Players Vs Players
As Brooks points out, this has the possibility to create a bit of a showdown this summer amongst the NHLPA membership.
Escrow, quickly explained, is a temporary "even things up later" account into which players pay a certain share over the course of a season. It takes time to tally up everything that goes into hockey-related revenue for a given season, and the salary cap for an upcoming year has to be set before the start of free agency on July 1 -- well before the accounting can be done.
If the salary cap ceiling turns out to be underfunded, the escrow account into which players pay each season is used to make up the difference. If things turn out rosier than expected, they get a bonus check that fall.
Where a stagnant cap ceiling complicates things is in the escrow escalator, a device by which players can vote to increase the total salary cap ceiling at season's end -- money which is tied to bigger escrow deductions from their own paychecks to help cover the difference.
Given the fixation of escrow under which the players currently are having 14 percent of their pay withheld, it certainly is a realistic possibility the NHLPA will not exercise a 5-percent escalator for 2015-16.
When the union votes on the 5-percent bump is held in late June, players with contracts for next season will be on one side of the aisle while pending free agents will be on the other side. The cap divides and the league conquers.
That aisle will be made of players with big, settled contracts on one side (they'll want to keep the escalator unused, thus taking less of a cut out of their already-guaranteed contracts) and free agents looking to maximize their market value on the other (they'll likely want to see the escalator enacted, thus expanding the salary cap ceiling and theoretically increasing their pending earning power).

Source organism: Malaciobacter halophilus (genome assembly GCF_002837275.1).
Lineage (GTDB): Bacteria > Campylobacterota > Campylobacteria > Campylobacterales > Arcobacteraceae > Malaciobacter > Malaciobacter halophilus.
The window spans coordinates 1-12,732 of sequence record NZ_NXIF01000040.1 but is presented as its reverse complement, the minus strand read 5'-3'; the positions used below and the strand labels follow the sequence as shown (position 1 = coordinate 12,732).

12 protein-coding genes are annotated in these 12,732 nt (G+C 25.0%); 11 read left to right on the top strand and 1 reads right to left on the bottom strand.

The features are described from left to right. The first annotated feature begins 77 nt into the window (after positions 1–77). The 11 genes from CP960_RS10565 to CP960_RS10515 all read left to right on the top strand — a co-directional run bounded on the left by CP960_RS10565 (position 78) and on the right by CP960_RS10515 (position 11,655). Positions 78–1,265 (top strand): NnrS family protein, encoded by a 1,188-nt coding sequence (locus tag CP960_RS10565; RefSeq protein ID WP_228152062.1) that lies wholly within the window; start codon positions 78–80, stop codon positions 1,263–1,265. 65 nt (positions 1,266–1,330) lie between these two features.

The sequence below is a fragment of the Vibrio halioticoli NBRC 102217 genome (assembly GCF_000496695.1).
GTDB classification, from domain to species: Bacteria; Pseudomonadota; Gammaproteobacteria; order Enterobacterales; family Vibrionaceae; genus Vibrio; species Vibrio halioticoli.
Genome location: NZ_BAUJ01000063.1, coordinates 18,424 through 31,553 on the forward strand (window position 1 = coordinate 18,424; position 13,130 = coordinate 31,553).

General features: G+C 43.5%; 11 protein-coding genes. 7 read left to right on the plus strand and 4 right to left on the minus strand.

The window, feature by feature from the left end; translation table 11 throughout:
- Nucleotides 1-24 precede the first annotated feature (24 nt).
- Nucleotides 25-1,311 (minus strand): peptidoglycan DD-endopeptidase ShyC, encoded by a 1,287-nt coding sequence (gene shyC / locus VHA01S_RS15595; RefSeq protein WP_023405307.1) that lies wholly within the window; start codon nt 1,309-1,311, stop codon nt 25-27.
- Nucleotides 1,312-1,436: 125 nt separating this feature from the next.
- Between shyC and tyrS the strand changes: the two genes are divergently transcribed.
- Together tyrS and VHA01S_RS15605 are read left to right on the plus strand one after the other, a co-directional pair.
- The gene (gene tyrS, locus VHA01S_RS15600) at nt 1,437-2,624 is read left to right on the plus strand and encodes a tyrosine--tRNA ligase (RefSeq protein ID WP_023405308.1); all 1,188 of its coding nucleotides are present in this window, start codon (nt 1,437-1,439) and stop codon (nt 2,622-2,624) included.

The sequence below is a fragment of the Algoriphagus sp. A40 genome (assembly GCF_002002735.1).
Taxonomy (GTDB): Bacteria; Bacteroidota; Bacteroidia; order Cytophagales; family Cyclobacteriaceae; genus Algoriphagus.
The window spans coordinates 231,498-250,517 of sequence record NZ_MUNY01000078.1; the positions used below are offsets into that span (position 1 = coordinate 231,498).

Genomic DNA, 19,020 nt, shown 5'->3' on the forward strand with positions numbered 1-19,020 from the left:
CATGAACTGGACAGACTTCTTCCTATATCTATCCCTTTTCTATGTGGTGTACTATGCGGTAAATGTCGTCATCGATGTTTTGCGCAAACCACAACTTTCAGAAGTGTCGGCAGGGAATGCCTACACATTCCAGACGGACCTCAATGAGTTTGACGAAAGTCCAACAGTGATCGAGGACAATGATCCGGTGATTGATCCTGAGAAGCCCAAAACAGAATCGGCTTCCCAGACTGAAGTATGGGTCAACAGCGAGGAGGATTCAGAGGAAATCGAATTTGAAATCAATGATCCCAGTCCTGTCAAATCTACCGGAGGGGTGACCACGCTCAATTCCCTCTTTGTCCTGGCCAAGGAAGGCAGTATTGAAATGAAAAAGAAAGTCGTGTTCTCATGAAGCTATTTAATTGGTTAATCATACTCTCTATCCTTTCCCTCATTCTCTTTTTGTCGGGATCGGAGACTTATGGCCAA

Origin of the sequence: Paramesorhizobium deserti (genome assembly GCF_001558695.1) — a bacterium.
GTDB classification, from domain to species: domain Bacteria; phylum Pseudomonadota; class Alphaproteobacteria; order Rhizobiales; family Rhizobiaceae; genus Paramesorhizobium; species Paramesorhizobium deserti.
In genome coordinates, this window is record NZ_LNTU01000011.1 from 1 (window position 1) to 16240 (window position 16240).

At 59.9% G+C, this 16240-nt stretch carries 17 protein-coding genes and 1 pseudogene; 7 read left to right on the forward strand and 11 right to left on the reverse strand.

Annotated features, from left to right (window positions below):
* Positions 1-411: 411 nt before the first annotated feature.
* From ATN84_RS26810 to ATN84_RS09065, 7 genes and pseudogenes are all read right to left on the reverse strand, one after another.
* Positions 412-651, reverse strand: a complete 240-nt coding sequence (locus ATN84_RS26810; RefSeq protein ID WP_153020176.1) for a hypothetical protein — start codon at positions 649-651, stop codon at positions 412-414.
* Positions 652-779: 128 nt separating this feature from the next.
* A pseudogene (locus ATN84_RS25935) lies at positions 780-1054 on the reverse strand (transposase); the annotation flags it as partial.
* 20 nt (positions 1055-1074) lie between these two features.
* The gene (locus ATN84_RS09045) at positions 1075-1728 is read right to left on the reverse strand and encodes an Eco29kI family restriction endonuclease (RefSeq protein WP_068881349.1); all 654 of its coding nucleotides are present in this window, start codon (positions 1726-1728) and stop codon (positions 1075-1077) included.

If that battle between players goes down, the NHL is going to somehow win. Always does.
General Managers Vs Karma
NHL GMs spent nearly $500 million on the first day of free agency in July, another record in contract spending spurred on by a quick recovery from the last lockout, news of the riches-to-come by way of the new Canadian broadcast deal and new cap-circumvention roadblocks that are helping to correct market values for the league's best players (in other words, those dudes are getting paid).
Early reports had next year's cap approaching $75 or $80 million, bullish takes on a market that traditionally had increased. However, that Canadian currency is really forcing down estimates, and according to Brooks' report, several teams have already begun making deals with current players with one eye fixated on a potentially falling cap.